[Small edits made on 21 August]
This Huffington Post piece by Keith Devlin (whose Coursera Introduction to Mathematical Thinking course I completed and reported on - 1st report; 2nd report - earlier this year), hits several nails on the head, though Phil Hill criticises the piece rather bluntly for what he sees as three types of factual error.
This extract gives you a flavour of the article.
"Teaching and learning are complex processes that require considerable expertise to understand well. In particular, education has a significant feature unfamiliar to most legislators and business leaders (as well as some prominent business-leaders-turned-philanthropists), who tend to view it as a process that takes a raw material -- incoming students -- and produces graduates who emerge at the other end with knowledge and skills that society finds of value. (Those outcomes need not be employment skills -- their value is to society, and that can manifest in many different ways.)
But the production-line analogy has a major limitation. If a manufacturer finds the raw materials are inferior, she or he looks for other suppliers (or else uses the threat thereof to force the suppliers to up their game). But in education, you have to work with the supply you get -- and still produce a quality output. Indeed, that is the whole point of education."
My intuitive feeling - based on something I learned the hard way in 1999* - is that the data once analysed (does anyone know when and where the NSF funded analysis will be published?) show that if there'd been some basic "filtering" of students onto the online course according to their circumstances and characteristics (for example: the extent of their online skills; their access to a computer and an Internet connection; whether they had physical space in which to study uninterrupted, and space in their lives to put time aside to study), then irrespective of learners' prior achievement, the success-rates might have been more respectable. (This leaves aside any consideration of whether the Udacity/San Jose courses should have been designed in a better or different way for the kinds of learners for whom the course was intended.)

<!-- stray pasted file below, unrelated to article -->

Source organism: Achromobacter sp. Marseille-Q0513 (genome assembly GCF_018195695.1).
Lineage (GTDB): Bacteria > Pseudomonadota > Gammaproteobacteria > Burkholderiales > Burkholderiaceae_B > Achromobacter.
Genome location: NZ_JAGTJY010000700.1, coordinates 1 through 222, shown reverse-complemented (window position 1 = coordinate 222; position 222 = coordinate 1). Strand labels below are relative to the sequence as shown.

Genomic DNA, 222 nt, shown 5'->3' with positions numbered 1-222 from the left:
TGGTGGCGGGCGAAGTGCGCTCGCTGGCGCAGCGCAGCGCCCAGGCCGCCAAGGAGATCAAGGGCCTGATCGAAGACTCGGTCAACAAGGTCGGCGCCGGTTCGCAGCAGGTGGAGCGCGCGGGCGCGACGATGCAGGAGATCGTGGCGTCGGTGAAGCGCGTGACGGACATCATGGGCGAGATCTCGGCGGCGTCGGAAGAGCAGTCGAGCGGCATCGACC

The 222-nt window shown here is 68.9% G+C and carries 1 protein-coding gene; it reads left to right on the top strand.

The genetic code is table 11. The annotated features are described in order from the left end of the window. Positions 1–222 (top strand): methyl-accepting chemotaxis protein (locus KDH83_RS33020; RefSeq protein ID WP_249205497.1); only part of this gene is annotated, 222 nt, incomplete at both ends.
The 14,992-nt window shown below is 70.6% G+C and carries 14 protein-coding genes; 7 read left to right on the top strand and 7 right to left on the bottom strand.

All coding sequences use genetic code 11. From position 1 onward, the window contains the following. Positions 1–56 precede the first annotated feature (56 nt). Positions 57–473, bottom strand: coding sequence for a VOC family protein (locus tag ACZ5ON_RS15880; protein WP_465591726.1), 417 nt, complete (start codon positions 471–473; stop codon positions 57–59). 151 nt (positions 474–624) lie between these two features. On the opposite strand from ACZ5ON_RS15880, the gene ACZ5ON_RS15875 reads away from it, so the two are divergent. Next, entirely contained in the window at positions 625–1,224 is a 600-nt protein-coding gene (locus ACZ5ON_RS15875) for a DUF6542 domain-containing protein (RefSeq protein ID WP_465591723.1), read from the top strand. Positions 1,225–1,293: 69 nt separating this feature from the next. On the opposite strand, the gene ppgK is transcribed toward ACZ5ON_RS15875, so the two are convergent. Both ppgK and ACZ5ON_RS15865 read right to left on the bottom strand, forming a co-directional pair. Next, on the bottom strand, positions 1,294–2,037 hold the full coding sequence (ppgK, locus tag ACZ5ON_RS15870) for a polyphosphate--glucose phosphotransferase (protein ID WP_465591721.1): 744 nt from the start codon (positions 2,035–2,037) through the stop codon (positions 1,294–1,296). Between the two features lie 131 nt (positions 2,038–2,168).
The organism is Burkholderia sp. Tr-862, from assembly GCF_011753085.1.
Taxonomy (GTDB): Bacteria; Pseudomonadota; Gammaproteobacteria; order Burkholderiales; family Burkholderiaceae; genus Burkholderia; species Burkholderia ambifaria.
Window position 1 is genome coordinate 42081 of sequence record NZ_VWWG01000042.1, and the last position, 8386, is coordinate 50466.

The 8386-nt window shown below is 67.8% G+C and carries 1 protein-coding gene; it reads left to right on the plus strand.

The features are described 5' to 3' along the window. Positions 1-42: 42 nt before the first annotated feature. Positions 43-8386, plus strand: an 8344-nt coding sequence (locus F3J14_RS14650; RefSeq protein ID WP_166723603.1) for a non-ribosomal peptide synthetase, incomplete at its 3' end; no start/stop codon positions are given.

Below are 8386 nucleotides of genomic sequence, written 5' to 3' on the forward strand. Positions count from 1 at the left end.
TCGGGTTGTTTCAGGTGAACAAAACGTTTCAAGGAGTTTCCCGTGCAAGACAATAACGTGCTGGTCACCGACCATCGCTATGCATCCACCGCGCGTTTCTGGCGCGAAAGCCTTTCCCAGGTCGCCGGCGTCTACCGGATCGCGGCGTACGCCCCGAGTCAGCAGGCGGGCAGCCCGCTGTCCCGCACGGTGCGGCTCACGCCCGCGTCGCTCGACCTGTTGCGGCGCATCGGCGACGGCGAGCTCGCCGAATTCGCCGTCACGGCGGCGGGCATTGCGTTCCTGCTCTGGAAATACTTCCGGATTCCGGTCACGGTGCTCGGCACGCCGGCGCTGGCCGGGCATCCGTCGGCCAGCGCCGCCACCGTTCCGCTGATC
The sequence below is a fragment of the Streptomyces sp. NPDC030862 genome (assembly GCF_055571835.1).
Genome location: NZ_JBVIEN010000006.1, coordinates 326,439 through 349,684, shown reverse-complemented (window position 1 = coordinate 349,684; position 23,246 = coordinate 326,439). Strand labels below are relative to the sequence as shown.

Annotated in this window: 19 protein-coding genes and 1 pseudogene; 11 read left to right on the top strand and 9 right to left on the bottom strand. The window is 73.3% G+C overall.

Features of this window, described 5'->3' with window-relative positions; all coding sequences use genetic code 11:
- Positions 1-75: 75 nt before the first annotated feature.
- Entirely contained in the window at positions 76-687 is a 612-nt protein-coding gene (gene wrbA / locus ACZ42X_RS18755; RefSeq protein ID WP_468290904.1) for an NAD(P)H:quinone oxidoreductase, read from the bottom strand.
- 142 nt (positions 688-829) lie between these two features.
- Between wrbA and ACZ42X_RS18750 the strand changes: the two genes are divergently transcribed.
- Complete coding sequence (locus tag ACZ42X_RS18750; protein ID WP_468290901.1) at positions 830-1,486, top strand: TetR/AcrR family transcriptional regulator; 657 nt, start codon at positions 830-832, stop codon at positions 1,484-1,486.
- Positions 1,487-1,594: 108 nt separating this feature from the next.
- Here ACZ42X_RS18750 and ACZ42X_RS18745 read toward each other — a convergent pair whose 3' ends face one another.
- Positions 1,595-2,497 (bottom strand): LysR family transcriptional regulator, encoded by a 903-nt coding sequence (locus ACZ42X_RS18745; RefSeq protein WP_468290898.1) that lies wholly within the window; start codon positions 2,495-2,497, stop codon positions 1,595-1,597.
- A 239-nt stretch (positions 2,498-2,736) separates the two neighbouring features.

But Devlin is right that MOOCs as currently designed - and of whatever type - tend to be suited to people who've learned how to study independently; and that different curricula are differently suited to being provided through MOOCs, partly as a result of differences in the ease with which learning can be "machine assessed". That's why the thinking that Devlin is doing on peer-based assessment, including on learning through evaluation is particularly interesting. For more on this see Keith Devlin's MOOCtalk blog.
* In 1999 when I was involved in the design, development, and running of the Living IT suite of online courses I learned that the provider needs to have a strong pre-course assessment process to ensure that those signing up for an online course had a sense of what they were letting themselves in for. We did not have this on "Living IT", and had a high drop-out rate as a result; but we did have it on another course called Learning to Teach Online, as well as on several other online courses that were run from 2000 onwards by The Sheffield College. (Disclosure: I am now a Governor of The Sheffield College.) Here's an example from 2003, though we started using pre-course assessments many years earlier. Of course both URLs have a certain quaintness now, for sure, and none of these courses were MOOCs in any respect; but I am sure the underlying principle remains an important one.